The following guest operating systems are supported on Hyper-V:
Windows Server 2008 x64/x86
Windows Server 2003 x86/x86
Windows 2000 Advanced Server / Server SP4
Windows HPC Server 2008
Windows Vista x86 (Business, ultimate & Enterprise) SP1 x86/x64
Windows XP Professional SP2/3 x86/x64
SUSE Linux Enterprise Server 10 with SP1/2 x86/x64 Edition
Although, only SUSE Linux Enterprise Linux is officially supported, openSUSE works just fine as a Guest OS.
To add a new Guest Virtual Machine, Launch Hyper-V Manager from “Administrative Tools” and connect to the server with the Hyper-V Role (if not the localhost).
In the Actions Menu on the right, click “New“. Click Next on the “Before you begin” wizard introduction window.
In the Specify Name and Location window, Enter the name of the Guest Operating System. If you do not want to save the Virtual Machine in the default location then check the box for “Store the Virtual Machine in a different location” and browse and locate your new location. Once done, click Next.
In the Assign memory window, set the memory for the Guest OS and click Next. Default is 512MB.
In the Configure networking window, Select the Virtual Network (should have been created at the time of enabling the Hyper-V rols or can be done later on). If you choose the connect to the Virtual network later, select “Not connected” and click Next.
In the Connect Virtual Hard Disk window, c
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reate a new Virtual Hard disk and set its size. Default is 127GB. Here again, you can choose to save the disk in a different location than the defaults. Also, if you already have a Virtual Disk and want to use it, you can do so or choose to attach a Virtual Hard Disk later. Once, Virtual Hard Disk (VHD) is created, click Next.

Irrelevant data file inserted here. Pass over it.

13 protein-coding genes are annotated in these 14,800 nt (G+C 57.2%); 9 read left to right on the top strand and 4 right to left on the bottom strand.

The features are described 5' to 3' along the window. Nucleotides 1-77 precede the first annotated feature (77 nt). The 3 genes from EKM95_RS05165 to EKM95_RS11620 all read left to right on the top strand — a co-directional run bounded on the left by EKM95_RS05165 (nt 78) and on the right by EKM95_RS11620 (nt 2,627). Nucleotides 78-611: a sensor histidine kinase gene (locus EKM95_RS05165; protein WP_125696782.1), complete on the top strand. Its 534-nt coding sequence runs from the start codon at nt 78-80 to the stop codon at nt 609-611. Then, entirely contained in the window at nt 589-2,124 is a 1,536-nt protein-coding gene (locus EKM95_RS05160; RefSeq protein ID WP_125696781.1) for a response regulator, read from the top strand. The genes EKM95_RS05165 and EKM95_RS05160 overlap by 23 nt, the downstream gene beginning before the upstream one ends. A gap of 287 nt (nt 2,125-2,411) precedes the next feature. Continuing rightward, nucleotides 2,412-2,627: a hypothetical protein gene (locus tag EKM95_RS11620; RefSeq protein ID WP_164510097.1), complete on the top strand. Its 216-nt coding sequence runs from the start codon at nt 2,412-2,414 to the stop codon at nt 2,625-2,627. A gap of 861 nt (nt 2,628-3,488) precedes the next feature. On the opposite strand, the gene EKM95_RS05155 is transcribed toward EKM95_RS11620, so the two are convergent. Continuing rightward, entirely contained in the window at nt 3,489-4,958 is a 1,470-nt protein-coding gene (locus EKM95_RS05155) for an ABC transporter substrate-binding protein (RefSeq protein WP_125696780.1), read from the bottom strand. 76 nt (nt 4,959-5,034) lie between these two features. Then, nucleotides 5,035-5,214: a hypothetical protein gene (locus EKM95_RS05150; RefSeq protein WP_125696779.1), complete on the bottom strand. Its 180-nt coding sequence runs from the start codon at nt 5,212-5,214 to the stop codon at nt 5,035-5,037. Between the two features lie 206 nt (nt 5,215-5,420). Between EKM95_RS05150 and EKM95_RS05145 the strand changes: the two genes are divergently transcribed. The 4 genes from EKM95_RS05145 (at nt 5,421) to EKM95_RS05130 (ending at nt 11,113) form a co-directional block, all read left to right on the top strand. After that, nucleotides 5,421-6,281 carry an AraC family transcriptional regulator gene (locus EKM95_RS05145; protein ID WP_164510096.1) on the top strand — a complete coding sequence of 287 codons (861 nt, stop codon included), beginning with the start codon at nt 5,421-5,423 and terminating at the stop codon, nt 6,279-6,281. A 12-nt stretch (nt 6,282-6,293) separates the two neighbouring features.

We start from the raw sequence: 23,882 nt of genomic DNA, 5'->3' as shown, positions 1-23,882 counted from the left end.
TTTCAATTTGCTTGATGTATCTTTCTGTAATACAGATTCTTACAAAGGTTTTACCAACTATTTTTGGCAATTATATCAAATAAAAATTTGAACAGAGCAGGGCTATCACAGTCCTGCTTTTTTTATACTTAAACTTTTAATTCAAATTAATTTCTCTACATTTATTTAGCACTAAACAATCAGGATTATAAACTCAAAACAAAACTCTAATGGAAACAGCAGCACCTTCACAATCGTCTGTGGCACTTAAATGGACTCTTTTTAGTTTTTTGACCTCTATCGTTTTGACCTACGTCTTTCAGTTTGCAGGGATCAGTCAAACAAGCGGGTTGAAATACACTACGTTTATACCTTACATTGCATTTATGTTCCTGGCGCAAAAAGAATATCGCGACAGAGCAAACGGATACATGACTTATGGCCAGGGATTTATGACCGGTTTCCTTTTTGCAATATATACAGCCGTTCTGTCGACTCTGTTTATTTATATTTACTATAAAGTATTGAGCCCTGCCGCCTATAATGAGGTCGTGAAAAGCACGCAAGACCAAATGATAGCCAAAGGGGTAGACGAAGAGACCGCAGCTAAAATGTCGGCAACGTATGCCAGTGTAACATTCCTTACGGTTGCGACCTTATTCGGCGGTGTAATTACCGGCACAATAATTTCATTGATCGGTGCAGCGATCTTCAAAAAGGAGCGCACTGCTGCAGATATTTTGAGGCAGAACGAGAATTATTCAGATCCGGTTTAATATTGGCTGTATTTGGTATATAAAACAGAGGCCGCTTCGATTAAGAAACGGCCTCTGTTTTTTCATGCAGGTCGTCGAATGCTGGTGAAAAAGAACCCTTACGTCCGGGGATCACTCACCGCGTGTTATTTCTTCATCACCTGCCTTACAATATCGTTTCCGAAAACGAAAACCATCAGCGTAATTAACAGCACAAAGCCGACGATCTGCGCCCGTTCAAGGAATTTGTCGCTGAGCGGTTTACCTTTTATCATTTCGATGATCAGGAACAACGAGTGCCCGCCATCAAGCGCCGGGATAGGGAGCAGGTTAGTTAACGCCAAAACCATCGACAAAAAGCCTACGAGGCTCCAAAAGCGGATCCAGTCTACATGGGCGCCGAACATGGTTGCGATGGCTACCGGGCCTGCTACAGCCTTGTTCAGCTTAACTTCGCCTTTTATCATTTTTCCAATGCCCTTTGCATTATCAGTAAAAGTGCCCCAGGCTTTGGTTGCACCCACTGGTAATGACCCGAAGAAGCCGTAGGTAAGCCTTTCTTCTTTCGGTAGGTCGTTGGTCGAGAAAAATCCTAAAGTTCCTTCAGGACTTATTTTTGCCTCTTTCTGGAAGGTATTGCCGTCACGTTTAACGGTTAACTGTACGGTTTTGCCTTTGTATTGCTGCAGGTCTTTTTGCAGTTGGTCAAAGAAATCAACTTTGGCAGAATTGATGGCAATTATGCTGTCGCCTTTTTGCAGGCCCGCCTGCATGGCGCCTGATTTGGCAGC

In the Installation Options window, choose the media to perform the installation. This could be your physica CD/DVD drive or an ISO image on the system or Floppy disk or even from a Network installation server. Choose the installation option and click Next.
In the Summary window, check your options and click Finish if all is good to go. Here you can choose to Start the Virtual Machine immediatly after it is created. Default is to keep the VM OFF.
Now, you can see the new VM under the Virtual machines box in the Hyper-V Manager. When you click on it, in the bottom left, you can check the options specific to this virtual machine. The Settings option allows you to change any parameter like memory set at the time of creating the VM. One of the key thins to note is the “Integration Services” found under Management in the left pane. Integration services run under the guest operating system to provide some level of “integration” between the host and the guest OS like time sync, Guest OS backup etc.
Click Start under the VM or rigt-click and select Start to start the Virtual OS. This starts and runs in the background. Click Connect to actually, open a console session with the Guest OS. Depending on your Host system performance level you can run multiple Guest OSs at any given time.
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